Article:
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Blood. 2014 Jul 17;124(3):437-40. doi: 10.1182/blood-2014-01-545830. Epub 2014 Apr 15.

Pearson marrow pancreas syndrome in patients suspected to have Diamond-Blackfan anemia.

Author information

1
Division of Hematology/Oncology, Stem Cell Program, and.
2
Division of Genetics and Genomics, Manton Center for Orphan Disease Research, Boston Children's Hospital, Boston, MA;
3
Papé Family Pediatric Research Institute, Oregon Stem Cell Center, Oregon Health & Science University, Portland, OR;
4
Department of Pediatric Hematology, Oncology and Transplantation, Wroclaw Medical University, Wroclaw, Poland;
5
Women and Children's Hospital of Buffalo, Buffalo, NY;
6
Department of Pediatric Hematology/Oncology, Medical University of Silesia, Zabrze, Poland;
7
Department of Pediatric Hematology/Oncology, Medical University of Warsaw, Poland;
8
Pediatrics, Yale University School of Medicine, New Haven, CT;
9
Department of Pathology, Boston Children's Hospital, Boston, MA;
10
Division of Genetics and Genomics, Manton Center for Orphan Disease Research, Boston Children's Hospital, Boston, MA; Harvard Medical School, Boston, MA; Broad Institute, Cambridge, MA; and.
11
Division of Hematology/Oncology, Stem Cell Program, and Harvard Medical School, Boston, MA; Harvard Stem Cell Institute, Cambridge, MA.

Abstract

Pearson marrow pancreas syndrome (PS) is a multisystem disorder caused by mitochondrial DNA (mtDNA) deletions. Diamond-Blackfan anemia (DBA) is a congenital hypoproliferative anemia in which mutations in ribosomal protein genes and GATA1 have been implicated. Both syndromes share several features including early onset of severe anemia, variable nonhematologic manifestations, sporadic genetic occurrence, and occasional spontaneous hematologic improvement. Because of the overlapping features and relative rarity of PS, we hypothesized that some patients in whom the leading clinical diagnosis is DBA actually have PS. Here, we evaluated patient DNA samples submitted for DBA genetic studies and found that 8 (4.6%) of 173 genetically uncharacterized patients contained large mtDNA deletions. Only 2 (25%) of the patients had been diagnosed with PS on clinical grounds subsequent to sample submission. We conclude that PS can be overlooked, and that mtDNA deletion testing should be performed in the diagnostic evaluation of patients with congenital anemia.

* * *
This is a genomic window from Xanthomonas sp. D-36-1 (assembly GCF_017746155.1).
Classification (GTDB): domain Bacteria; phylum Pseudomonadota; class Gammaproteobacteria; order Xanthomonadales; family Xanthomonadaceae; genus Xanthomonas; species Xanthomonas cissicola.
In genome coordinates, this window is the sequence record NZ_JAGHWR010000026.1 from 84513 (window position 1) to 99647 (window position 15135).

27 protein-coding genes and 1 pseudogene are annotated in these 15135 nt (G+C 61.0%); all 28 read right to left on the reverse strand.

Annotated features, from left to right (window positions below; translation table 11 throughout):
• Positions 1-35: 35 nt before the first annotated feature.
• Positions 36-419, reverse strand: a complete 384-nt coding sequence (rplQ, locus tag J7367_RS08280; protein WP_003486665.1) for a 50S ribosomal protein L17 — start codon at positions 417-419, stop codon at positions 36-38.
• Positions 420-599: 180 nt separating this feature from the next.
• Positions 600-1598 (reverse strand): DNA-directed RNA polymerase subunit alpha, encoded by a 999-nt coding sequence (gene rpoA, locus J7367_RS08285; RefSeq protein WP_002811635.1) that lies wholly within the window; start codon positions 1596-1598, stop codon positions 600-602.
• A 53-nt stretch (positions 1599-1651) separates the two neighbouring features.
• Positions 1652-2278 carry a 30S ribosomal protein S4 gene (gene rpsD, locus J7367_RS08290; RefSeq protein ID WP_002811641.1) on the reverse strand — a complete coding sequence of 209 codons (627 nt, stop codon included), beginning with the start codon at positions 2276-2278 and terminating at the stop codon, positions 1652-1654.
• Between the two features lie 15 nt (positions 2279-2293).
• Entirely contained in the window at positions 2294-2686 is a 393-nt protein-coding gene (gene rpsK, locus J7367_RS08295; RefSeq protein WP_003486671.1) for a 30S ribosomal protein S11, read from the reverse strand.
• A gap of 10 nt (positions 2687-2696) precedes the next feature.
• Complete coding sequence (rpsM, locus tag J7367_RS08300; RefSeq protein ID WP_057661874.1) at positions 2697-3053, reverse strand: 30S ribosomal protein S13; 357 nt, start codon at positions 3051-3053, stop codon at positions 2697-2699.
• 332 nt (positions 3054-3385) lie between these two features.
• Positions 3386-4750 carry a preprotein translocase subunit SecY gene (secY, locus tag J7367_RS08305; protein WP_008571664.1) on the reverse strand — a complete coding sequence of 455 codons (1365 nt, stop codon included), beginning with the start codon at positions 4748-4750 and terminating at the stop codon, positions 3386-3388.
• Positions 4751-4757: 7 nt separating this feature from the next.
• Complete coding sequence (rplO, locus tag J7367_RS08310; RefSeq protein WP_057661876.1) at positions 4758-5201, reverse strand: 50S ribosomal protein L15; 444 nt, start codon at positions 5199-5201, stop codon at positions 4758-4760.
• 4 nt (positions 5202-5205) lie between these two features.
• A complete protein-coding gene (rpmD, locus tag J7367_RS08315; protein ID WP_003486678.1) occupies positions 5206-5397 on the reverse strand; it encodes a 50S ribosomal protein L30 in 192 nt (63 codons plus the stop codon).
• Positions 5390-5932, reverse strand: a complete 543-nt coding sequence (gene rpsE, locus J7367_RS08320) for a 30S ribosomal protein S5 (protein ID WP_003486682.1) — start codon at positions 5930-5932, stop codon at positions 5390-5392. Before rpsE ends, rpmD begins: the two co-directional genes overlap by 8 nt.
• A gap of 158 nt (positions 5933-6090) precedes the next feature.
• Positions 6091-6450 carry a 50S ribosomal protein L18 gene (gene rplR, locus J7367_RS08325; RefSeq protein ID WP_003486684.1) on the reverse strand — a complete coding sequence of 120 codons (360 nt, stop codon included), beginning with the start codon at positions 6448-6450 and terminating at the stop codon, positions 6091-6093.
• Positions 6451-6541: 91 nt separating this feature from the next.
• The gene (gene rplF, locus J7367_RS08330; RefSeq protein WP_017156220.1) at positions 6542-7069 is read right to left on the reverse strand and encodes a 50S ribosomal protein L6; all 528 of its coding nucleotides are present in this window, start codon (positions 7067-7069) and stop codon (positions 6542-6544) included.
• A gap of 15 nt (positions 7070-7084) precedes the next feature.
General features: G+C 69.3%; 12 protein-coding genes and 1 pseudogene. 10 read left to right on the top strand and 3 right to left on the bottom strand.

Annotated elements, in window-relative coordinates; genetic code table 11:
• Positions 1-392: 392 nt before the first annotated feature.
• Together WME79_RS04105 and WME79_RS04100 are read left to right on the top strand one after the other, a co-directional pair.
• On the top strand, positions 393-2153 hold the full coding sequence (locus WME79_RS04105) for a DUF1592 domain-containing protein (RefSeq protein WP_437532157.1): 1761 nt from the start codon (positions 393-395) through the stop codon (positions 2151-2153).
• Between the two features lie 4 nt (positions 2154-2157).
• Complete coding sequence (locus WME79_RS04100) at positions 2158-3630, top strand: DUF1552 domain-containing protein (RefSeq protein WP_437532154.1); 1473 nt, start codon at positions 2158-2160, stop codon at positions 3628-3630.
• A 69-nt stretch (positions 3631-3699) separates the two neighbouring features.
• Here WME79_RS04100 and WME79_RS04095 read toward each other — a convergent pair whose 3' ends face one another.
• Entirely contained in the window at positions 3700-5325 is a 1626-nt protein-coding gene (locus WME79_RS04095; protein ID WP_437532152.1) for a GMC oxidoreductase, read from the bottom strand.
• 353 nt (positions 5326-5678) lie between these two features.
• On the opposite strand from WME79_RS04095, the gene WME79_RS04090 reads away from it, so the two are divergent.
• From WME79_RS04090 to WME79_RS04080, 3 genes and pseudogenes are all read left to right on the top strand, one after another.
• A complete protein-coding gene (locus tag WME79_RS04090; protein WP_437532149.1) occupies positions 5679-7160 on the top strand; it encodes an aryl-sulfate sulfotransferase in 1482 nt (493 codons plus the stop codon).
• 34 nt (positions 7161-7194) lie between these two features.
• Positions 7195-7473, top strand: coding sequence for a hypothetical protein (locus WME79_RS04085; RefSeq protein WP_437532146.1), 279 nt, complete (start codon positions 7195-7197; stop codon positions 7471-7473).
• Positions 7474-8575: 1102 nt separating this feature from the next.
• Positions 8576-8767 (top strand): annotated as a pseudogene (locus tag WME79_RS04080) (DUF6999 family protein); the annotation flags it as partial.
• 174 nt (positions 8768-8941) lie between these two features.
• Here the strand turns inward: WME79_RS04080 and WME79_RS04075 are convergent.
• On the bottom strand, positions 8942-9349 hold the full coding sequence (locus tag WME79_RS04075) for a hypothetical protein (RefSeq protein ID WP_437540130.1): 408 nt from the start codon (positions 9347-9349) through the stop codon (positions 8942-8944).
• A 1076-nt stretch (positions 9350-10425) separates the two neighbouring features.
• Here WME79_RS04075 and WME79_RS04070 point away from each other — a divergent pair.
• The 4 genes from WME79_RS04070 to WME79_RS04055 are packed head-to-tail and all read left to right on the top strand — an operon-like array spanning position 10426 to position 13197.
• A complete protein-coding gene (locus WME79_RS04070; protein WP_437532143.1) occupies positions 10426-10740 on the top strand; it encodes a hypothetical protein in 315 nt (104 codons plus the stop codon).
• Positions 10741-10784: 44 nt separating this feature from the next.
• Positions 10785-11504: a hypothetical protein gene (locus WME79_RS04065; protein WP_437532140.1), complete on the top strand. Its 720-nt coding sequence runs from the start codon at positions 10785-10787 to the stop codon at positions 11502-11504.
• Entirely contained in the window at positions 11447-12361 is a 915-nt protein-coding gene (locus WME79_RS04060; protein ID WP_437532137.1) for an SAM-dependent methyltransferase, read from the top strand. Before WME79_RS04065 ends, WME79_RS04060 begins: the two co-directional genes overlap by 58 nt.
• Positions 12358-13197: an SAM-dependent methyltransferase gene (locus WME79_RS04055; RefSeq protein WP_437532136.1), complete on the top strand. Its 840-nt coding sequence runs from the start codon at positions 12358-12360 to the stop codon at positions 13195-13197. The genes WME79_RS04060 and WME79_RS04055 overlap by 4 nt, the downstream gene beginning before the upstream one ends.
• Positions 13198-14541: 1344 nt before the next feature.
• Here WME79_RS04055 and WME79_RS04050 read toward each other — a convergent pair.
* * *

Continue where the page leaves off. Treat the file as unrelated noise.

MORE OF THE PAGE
PMID:
24735966
PMCID:
PMC4102714
DOI:
10.1182/blood-2014-01-545830
[Indexed for MEDLINE]
Free PMC Article
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